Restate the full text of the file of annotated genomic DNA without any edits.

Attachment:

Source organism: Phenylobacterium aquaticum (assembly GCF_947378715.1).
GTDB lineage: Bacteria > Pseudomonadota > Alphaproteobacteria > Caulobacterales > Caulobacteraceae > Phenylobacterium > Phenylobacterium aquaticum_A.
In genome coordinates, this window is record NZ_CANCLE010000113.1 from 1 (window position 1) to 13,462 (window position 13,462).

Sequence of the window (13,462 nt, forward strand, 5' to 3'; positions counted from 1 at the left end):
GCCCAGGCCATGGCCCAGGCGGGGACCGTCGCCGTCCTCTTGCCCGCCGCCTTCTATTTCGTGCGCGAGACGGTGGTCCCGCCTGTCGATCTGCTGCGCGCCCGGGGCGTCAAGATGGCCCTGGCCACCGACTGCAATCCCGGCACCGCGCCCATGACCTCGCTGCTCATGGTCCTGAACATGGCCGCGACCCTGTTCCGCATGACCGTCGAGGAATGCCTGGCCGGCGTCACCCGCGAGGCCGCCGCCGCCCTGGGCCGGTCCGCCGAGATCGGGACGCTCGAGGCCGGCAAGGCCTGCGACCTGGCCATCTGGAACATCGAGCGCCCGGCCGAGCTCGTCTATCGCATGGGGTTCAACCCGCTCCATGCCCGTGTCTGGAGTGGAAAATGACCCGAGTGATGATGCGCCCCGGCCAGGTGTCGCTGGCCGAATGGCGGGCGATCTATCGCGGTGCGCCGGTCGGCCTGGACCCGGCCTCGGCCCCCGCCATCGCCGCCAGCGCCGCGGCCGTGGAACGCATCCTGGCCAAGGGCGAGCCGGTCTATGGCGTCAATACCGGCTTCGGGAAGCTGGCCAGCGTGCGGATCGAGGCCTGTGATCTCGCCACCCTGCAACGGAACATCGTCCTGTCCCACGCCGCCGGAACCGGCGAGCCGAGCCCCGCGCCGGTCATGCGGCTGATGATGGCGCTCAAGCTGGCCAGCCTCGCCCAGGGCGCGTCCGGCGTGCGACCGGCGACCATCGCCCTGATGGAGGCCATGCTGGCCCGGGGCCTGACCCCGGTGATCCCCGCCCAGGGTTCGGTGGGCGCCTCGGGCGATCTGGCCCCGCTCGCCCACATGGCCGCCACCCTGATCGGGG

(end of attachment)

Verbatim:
Source organism: Phenylobacterium aquaticum (assembly GCF_947378715.1).
GTDB lineage: Bacteria > Pseudomonadota > Alphaproteobacteria > Caulobacterales > Caulobacteraceae > Phenylobacterium > Phenylobacterium aquaticum_A.
In genome coordinates, this window is record NZ_CANCLE010000113.1 from 1 (window position 1) to 13,462 (window position 13,462).

Sequence of the window (13,462 nt, forward strand, 5' to 3'; positions counted from 1 at the left end):
GCCCAGGCCATGGCCCAGGCGGGGACCGTCGCCGTCCTCTTGCCCGCCGCCTTCTATTTCGTGCGCGAGACGGTGGTCCCGCCTGTCGATCTGCTGCGCGCCCGGGGCGTCAAGATGGCCCTGGCCACCGACTGCAATCCCGGCACCGCGCCCATGACCTCGCTGCTCATGGTCCTGAACATGGCCGCGACCCTGTTCCGCATGACCGTCGAGGAATGCCTGGCCGGCGTCACCCGCGAGGCCGCCGCCGCCCTGGGCCGGTCCGCCGAGATCGGGACGCTCGAGGCCGGCAAGGCCTGCGACCTGGCCATCTGGAACATCGAGCGCCCGGCCGAGCTCGTCTATCGCATGGGGTTCAACCCGCTCCATGCCCGTGTCTGGAGTGGAAAATGACCCGAGTGATGATGCGCCCCGGCCAGGTGTCGCTGGCCGAATGGCGGGCGATCTATCGCGGTGCGCCGGTCGGCCTGGACCCGGCCTCGGCCCCCGCCATCGCCGCCAGCGCCGCGGCCGTGGAACGCATCCTGGCCAAGGGCGAGCCGGTCTATGGCGTCAATACCGGCTTCGGGAAGCTGGCCAGCGTGCGGATCGAGGCCTGTGATCTCGCCACCCTGCAACGGAACATCGTCCTGTCCCACGCCGCCGGAACCGGCGAGCCGAGCCCCGCGCCGGTCATGCGGCTGATGATGGCGCTCAAGCTGGCCAGCCTCGCCCAGGGCGCGTCCGGCGTGCGACCGGCGACCATCGCCCTGATGGAGGCCATGCTGGCCCGGGGCCTGACCCCGGTGATCCCCGCCCAGGGTTCGGTGGGCGCCTCGGGCGATCTGGCCCCGCTCGCCCACATGGCCGCCACCCTGATCGGGG